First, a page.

A Good Crisis Wasted

Here in my middle class (increasingly upper middle class) suburb of Oak Park Illinois the mom groups are in a tizzy. It’s not the usual tizzy about teenagers without bike helmets, or people putting their poop bags in strangers’ garbage cans, or the difficulties of finding a good haircut for curly hair (with which I completely empathize by the way).

The current tizzy is about how “badly” distance learning went for our schools. Many, many women are completely convinced that other school districts did it better. They offered more synchronous learning, more one-on-one time with teachers, better curriculum. Maybe other districts did, I doubt it, but I don’t know.

School wasn’t going so great for one of my kids before he started doing it from home. I mean, it was fine. He’s a smart kid, he had some good grades and some bad grades both of which were entirely his responsibility. But in the eleven years that my family spent in our K-8 school district, the schools got progressively more rigid and less creative. As block scheduling set in, teachers lost the ability to improvise. Despite tons of research showing it is ineffective, the homework load got heavier. First the ipads and then laptops came to rest heavily in their backpacks. Recess got shorter and shorter, necessitating the addition of something called “Second Step,” which supposedly teaches social emotional growth skills. You know, the things you used to learn by playing with friends at recess.

At our massive middle schools (900 – 1,000 students) there is no outdoor space for playing. Because, 12 year olds have zero need to run around. Every day for three years my son and his friends attempted to play football or catch in front of the school. Inevitably, a ball would go into the street. An administrator on duty would go and retrieve it. Sometimes yelling at the boys for using the 15 minutes of free time they had to play. Sometimes confiscating the ball. It’s good that they had all that social-emotional curriculum squeezed into a 15 minute period once a week. I’m sure it helped them process the idea that the adults at the school did not want them to act like children.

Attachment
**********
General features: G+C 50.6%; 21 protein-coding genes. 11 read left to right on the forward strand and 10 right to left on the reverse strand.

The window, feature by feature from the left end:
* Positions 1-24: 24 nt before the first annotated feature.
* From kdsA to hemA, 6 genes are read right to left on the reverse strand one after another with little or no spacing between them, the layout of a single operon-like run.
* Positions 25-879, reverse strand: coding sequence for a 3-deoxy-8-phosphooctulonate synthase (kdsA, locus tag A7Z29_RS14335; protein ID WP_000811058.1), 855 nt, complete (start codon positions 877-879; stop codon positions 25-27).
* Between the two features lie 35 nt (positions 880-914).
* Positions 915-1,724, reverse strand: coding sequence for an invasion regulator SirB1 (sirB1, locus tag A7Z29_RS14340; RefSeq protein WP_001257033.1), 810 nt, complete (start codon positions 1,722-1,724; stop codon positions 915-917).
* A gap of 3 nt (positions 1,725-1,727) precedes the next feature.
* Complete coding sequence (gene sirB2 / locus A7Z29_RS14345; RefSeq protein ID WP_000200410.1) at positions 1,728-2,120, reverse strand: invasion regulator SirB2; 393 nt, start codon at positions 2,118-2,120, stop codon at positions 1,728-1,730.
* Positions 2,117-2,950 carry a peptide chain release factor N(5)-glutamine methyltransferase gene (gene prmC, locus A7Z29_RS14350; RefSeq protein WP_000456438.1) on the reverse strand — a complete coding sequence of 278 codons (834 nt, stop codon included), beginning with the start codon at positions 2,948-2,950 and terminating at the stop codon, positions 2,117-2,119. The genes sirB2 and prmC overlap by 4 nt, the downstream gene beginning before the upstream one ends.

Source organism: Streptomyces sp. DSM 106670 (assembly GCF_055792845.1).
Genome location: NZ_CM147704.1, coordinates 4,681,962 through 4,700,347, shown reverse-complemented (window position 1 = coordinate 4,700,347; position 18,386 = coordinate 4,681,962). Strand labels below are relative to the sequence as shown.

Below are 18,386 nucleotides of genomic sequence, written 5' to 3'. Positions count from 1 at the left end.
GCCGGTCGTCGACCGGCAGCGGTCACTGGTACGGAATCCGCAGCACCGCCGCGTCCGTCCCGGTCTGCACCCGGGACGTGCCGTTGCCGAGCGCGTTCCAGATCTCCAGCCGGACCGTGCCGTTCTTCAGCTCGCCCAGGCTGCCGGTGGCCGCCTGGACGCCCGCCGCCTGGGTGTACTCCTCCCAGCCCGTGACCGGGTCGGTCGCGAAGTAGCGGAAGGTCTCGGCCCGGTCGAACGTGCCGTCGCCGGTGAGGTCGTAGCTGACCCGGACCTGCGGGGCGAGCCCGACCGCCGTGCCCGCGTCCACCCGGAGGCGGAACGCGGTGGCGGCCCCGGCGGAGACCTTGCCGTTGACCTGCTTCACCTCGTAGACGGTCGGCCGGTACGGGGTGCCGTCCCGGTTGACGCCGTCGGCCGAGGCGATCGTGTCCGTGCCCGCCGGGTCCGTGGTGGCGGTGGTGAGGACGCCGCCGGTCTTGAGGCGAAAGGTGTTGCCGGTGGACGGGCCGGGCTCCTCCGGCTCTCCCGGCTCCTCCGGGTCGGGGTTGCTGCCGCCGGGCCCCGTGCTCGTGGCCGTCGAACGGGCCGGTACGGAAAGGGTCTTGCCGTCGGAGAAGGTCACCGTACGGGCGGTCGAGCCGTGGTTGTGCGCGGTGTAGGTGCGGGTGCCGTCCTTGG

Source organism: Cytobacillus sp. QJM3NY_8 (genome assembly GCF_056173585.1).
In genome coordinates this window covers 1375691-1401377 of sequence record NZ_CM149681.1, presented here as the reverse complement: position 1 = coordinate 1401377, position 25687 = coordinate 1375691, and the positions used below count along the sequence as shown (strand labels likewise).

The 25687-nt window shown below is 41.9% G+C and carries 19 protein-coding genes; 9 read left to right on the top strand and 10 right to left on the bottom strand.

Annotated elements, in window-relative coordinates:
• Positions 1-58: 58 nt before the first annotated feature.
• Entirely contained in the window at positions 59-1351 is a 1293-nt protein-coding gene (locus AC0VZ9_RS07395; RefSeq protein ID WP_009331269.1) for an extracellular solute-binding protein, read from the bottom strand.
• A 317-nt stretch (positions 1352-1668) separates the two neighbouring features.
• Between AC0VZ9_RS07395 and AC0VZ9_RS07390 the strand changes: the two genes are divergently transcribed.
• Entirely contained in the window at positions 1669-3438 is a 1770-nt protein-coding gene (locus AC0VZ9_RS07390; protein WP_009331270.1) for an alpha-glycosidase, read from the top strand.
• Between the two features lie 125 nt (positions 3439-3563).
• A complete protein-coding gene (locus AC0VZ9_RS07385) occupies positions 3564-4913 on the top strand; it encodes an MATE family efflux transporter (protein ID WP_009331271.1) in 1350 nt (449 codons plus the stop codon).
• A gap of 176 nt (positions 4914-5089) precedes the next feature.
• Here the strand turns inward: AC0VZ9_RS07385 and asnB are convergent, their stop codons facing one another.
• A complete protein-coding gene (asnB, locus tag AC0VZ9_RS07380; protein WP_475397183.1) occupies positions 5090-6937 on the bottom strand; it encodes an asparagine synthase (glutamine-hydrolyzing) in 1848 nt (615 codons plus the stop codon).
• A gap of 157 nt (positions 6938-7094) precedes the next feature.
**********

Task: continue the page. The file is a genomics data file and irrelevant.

For most of us with school-age children, what we see missing from our kids’ day isn’t the math or the history. There will be other chances to learn the causes of World War I. The Pythagorean theorem can be Googled (I’m assuming, I actually don’t know it or really what it is because I am both math illiterate and a functioning adult). For my kid, there have actually been intellectual benefits to school from home. He has started learning about flags. He has taken a seriously deep dive into politics and thinks he might want to be on a city council one day (this might also be due to our binge watching of Parks & Recreation). He has started and stopped learning Gaelic and Hebrew (mainly stopped). All personal interests that the over-scheduled school day and homework left no time for. Imagine if kids could explore personal interests with the help of a teacher.

What our kids have missed is the social aspect of school. What we have missed is them having the social aspect of school. We’re dying for them to be able to spout nonsense with their friends instead of with us. Honestly, if my 14-year-old explains his views on why West Ham is being unfairly treated by the soccer people, how the NFL draft could be improved, or Libertarianism (thanks Ron Swanson), one more time, I’m going to scream.

We want them to be able to blow off steam with other kids, instead of in our house where things are broken. We want someone else to have to watch them eat (and can someone please explain to me how a kid who at home eats 5 full meals a day, evenly spaced at 8, 10, 12, 3, and 6 has been surviving on one 15 minute “lunch” break at 11 am until now? He has grown two inches since March and I’m starting to wonder if school was making him malnourished).

But in all our eagerness to get “back to normal,” we’ve failed to ask what parts of normal school are worth getting back to. We’ve sent a clear message to our district that they need to get it together and figure out a plan for the fall, but we haven’t asked them to use this time wisely. We haven’t asked them, or ourselves, if, now that we’ve had this break, now that we’ve seen what’s really important about school, we maybe want to rethink things a little.

Despite being warned by everyone from Machiavelli to Churchill to Rahm, I fear we have wasted a good crisis.

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